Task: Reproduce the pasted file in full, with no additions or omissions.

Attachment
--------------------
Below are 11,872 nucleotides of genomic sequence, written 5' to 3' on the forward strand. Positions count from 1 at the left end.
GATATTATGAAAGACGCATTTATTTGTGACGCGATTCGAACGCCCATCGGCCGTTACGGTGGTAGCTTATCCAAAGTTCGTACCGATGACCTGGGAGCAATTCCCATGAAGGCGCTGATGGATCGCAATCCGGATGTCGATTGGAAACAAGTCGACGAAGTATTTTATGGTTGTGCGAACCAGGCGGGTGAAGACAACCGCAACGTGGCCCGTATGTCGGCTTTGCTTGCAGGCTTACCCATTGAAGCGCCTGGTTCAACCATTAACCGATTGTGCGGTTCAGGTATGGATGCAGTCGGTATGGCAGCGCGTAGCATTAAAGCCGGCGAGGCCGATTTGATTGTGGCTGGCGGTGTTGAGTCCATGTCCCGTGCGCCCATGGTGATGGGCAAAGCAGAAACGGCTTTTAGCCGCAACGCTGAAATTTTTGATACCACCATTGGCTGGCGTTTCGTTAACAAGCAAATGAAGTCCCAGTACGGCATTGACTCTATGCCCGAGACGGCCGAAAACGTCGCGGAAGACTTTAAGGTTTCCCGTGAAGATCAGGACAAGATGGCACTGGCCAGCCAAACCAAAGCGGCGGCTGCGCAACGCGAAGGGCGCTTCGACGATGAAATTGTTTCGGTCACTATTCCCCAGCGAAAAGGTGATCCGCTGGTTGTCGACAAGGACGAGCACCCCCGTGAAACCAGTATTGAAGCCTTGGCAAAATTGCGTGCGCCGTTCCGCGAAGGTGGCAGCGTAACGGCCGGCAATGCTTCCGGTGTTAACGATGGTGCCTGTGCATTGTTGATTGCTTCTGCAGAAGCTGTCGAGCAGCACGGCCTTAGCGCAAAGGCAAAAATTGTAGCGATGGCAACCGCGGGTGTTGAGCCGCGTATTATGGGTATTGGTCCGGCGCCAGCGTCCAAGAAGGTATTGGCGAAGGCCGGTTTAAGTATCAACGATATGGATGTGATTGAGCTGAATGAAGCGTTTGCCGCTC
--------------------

Below are 11,872 nucleotides of genomic sequence, written 5' to 3' on the forward strand. Positions count from 1 at the left end.
GATATTATGAAAGACGCATTTATTTGTGACGCGATTCGAACGCCCATCGGCCGTTACGGTGGTAGCTTATCCAAAGTTCGTACCGATGACCTGGGAGCAATTCCCATGAAGGCGCTGATGGATCGCAATCCGGATGTCGATTGGAAACAAGTCGACGAAGTATTTTATGGTTGTGCGAACCAGGCGGGTGAAGACAACCGCAACGTGGCCCGTATGTCGGCTTTGCTTGCAGGCTTACCCATTGAAGCGCCTGGTTCAACCATTAACCGATTGTGCGGTTCAGGTATGGATGCAGTCGGTATGGCAGCGCGTAGCATTAAAGCCGGCGAGGCCGATTTGATTGTGGCTGGCGGTGTTGAGTCCATGTCCCGTGCGCCCATGGTGATGGGCAAAGCAGAAACGGCTTTTAGCCGCAACGCTGAAATTTTTGATACCACCATTGGCTGGCGTTTCGTTAACAAGCAAATGAAGTCCCAGTACGGCATTGACTCTATGCCCGAGACGGCCGAAAACGTCGCGGAAGACTTTAAGGTTTCCCGTGAAGATCAGGACAAGATGGCACTGGCCAGCCAAACCAAAGCGGCGGCTGCGCAACGCGAAGGGCGCTTCGACGATGAAATTGTTTCGGTCACTATTCCCCAGCGAAAAGGTGATCCGCTGGTTGTCGACAAGGACGAGCACCCCCGTGAAACCAGTATTGAAGCCTTGGCAAAATTGCGTGCGCCGTTCCGCGAAGGTGGCAGCGTAACGGCCGGCAATGCTTCCGGTGTTAACGATGGTGCCTGTGCATTGTTGATTGCTTCTGCAGAAGCTGTCGAGCAGCACGGCCTTAGCGCAAAGGCAAAAATTGTAGCGATGGCAACCGCGGGTGTTGAGCCGCGTATTATGGGTATTGGTCCGGCGCCAGCGTCCAAGAAGGTATTGGCGAAGGCCGGTTTAAGTATCAACGATATGGATGTGATTGAGCTGAATGAAGCGTTTGCCGCTC